Red cards make up the fabric of football, with some suspensions as minimal as a one-game but more severe ones can result in a ban of three matches
When tensions run high on the pitch and matchday action escalates, scenes can turn dramatic quickly, with players receiving red cards for their behaviour – earning them immediate dismissal from the pitch.
Goal outlines what it takes to receive a red card, how severe the punishments can be and more.
What is a red card?
In soccer, yellow cards and red cards are used discipline players for general misconduct and bad behaviour during the game.
A player who is given a red card is instantly sent off of the field and is forbidden to play for the remainder of the match. They are also handed a suspension starting from the next game.
This leaves the team in a vulnerable position as they are left with 10 men on the pitch, giving the opposition side the advantage.
A yellow card is used to warn a player to behave after an aggressive or a non-deliberate violent act, and there is no immediate punishment.
If a player receives two yellow cards in the same match, however, forming one red card, they are then dismissed from the pitch.
How many games do players miss after receiving a red card?
Rules vary from competition to competition, but yellow cards and red cards are accompanied by suspensions. As a general rule, one red card results in an automatic suspension of one to three games, with the severity of the punishment dependent on the violence of the specific act.
Moreover, accumulating many yellow cards throughout the season during different games can also result a suspension, depending on the specific league or competition.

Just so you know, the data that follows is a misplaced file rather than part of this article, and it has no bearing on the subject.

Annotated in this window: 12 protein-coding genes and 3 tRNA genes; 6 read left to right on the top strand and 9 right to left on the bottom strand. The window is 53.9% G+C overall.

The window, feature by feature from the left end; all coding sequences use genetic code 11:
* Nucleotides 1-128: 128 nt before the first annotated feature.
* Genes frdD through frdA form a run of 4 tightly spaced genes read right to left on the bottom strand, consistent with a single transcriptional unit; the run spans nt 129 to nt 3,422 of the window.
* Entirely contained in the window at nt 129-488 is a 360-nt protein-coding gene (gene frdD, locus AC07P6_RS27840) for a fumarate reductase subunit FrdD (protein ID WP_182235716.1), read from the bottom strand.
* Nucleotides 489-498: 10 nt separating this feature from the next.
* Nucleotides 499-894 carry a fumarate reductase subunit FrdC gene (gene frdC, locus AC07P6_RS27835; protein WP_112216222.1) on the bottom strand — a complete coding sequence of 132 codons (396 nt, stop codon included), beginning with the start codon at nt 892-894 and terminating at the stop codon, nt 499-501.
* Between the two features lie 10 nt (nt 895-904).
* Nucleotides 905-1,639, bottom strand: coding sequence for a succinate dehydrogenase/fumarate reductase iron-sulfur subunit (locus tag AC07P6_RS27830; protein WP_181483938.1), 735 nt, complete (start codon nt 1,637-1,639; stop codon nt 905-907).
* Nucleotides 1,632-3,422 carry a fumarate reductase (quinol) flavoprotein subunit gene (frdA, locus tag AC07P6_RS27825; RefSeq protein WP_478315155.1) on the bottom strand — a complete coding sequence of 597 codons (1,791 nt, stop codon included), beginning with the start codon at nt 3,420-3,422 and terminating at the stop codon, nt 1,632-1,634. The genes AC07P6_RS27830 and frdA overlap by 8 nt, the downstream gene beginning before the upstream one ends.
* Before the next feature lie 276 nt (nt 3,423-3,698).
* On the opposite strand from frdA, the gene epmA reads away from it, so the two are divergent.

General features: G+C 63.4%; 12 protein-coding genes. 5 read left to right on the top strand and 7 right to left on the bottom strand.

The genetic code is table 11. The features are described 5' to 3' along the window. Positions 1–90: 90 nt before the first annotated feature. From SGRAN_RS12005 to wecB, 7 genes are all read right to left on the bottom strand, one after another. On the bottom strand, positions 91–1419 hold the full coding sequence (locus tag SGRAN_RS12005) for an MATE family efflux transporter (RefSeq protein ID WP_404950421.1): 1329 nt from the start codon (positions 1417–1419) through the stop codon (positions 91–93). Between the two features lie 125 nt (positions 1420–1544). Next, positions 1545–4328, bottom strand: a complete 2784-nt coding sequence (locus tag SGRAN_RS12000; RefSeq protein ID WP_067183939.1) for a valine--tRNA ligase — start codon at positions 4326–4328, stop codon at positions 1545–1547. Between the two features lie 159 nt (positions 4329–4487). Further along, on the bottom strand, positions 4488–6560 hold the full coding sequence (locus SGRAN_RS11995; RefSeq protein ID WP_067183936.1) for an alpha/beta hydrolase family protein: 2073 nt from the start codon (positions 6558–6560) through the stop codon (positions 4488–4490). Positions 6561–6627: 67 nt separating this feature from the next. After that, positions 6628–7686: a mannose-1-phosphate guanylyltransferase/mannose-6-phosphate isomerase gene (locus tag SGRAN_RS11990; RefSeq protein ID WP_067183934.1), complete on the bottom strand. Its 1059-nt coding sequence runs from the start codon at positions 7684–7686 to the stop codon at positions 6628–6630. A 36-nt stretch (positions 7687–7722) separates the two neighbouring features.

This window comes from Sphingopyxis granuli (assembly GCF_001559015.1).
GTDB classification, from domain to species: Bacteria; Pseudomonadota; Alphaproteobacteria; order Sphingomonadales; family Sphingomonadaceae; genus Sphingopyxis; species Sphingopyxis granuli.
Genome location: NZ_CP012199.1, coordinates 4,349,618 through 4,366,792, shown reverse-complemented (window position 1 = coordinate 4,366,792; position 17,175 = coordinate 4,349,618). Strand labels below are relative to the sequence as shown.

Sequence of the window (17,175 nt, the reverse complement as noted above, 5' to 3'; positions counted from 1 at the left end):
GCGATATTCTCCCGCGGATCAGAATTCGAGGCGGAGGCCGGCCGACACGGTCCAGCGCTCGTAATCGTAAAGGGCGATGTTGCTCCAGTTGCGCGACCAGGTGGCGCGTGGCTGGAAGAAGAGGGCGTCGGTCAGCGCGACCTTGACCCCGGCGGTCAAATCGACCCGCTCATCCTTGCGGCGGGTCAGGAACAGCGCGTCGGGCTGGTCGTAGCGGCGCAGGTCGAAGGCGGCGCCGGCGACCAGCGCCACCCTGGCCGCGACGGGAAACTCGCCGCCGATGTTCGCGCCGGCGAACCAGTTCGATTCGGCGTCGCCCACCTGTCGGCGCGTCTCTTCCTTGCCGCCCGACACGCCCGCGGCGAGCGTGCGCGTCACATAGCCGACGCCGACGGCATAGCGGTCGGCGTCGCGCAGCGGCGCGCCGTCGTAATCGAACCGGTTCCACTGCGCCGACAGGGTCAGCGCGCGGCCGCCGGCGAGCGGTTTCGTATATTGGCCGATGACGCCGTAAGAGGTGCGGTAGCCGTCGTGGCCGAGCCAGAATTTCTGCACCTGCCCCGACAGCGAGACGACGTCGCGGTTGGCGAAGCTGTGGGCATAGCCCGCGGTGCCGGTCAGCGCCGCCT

Typically, if a player receives two yellow cards (one red card), they will be suspended for the next game in the same competition.
So if, for example, a player receives a red card in the Premier League but their next game is in the Champions League, their ban will only apply to the Premier League.
Race-related incidents result in a ban longer than three games. Spitting incidents result in an automatic six-match ban.
How do players get red cards?
A player will receive a red card if they:
What happens if a goalkeeper gets a red card?
If a goalkeeper receives a red card, the same thing happens to any other on the pitch – they get dismissed.
The team is then reduced to 10 players, and must call on the substitute goalkeeper to replace the dismissed one and re-jig their formation.
If, in the event that a team has used all three of their substitutes by the time that their goalkeeper has been sent off, the manager will have to select one of the outfield players to be the makeshift shot-stopper.
It’s far from an ideal situation, but it has happened in the past. When Pepe Reina was dismissed for Liverpool in 2012 against Newcastle, the Reds had used all of their substitutes – forcing defender Jose Enrique to put on the goalkeeping gloves for the remainder of the match.
The same thing that happens to any other player who is red-carded.